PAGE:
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Vestal Sins: Prologue: City Upon a Hill

 
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hboff
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PostPosted: Fri Jun 12, 2009 2:40 pm    Post subject: Vestal Sins: Prologue: City Upon a Hill Reply with quote

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Vestal Sins: Prologue: City Upon a Hill
Posted by Arthur Wellesley (arthur_wellesly@hotmail.com)
12 June 2009, 7:26 am

http://halosn.bungie.org/fanfic/?story=Arthur_Welle0612090726191.html
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Azrael
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PostPosted: Fri Jun 12, 2009 4:34 pm    Post subject: Reply with quote

Really enjoyed the Economist article, even if it felt a little opinionated for news reporting. It makes your setting very real and we already know what the situation on the ground is.

Loved the imagery of Eyal treating himself to a full, robust breakfast for his day off. Very calming, very appetizing. I ate an omelet to this and it just made it more delicious. Great stuff, looking forward to what lies beyond...just get it out quick!
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SeverianofUrth
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PostPosted: Fri Jun 12, 2009 4:47 pm    Post subject: Reply with quote

It's a testament to your skill as a writer that with a brief breakfast scene, you not only made me crave some ham and eggs, you also made me become aware of my own pitifully inadequate breakfast--Baked Lays chips and coffee. It was playfully teasing and bitterly revealing; I tossed my PC monitor onto the floor and stomped on it in a fit of rage.

Naturally, I didn't actually do that, but I love descriptions of a good meal; it stems back from my elementary school days struggling to read the Redwall books. That scene also seemed like the... 'the calm before the storm,' or whatever you may call it. Sad that he couldn't enjoy his day off, but Eyal sounds like a busy dude.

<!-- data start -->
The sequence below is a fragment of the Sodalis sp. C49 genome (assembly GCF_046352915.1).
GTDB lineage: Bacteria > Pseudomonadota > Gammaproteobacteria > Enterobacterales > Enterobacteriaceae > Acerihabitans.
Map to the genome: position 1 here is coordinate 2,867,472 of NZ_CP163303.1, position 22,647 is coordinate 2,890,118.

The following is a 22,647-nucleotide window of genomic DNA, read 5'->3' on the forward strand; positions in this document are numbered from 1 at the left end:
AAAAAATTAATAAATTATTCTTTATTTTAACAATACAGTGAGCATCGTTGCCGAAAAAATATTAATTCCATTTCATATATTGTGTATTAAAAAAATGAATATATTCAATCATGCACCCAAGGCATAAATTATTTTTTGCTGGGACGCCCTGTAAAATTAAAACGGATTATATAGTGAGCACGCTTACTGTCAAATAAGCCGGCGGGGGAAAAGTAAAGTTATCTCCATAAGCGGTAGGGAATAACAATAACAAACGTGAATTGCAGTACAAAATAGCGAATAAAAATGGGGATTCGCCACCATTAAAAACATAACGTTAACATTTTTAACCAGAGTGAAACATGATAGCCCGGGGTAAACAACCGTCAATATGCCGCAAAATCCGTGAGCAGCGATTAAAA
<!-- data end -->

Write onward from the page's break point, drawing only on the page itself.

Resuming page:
Quote:
In 2414, Perry was able to force the signing of the Vesta Accord by UNCA director Li Na.


Sounds like he had some blackmail going on right there. Laughing

The latter part of the article did lose my interest for a bit. But the sheer volume of history that you've concocted for Vesta is impressive, and the weight of that history compels the reader to keep going, lest he miss some important bit that'll come in play later on.

As usual, very impressive chapter, one that sets the stage for greatness to come. My only complaint would be the same one that I have for most prologues--because of the need to set the stage, there's little that the chapter offers, by itself.
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UNSC Trooper
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PostPosted: Fri Jun 12, 2009 5:37 pm    Post subject: Reply with quote

History and Halo... I just wow'd.

I really like these newspaper/report-oriented fics - you can cram a lot of backstory into it without ignoring other parts of the story. The history of Vesta seems very believable and true to the political environment in Halo, and it sounds much like the Civil War period: one party supporting international relationships on one side, and a sovereign, nationalistic party on the other. I also liked the way you approached the Inner Colony Wars, a conflict not many of us know existed in the first place.

Quote:
UNSC Chairman Terrence Hood did not help this perception when he said last year from his new Massilia abode, "We survived the Covenant onslaught only to be undone by antiquated notions of sovereignty."

Thought you'd have seen it coming, Mr. Hood. Razz

The well-written journalistic element here was what stood out the most, though. It doesn't really sound like a newspaper; rather more like a narration in itself.

Fantastic introduction, Arthur. Hope you got more coming!
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eb4642
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PostPosted: Fri Jun 12, 2009 6:41 pm    Post subject: Reply with quote

I loved this.

You worked in the background information really well, and you described the curtailed off-day with elegance and clarity.
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kabu
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PostPosted: Fri Jun 12, 2009 7:29 pm    Post subject: Reply with quote

I didn't even have breakfast. Now I feel all miserable.

reviewer stuff:

So the article was exposition-heavy, sure, but it was written in a really gripping way, and the backstory you've created is really good. Inter-human conflicts after the war really interest me (my next series is going to take place in the 2580's) and you've come up with something really cool.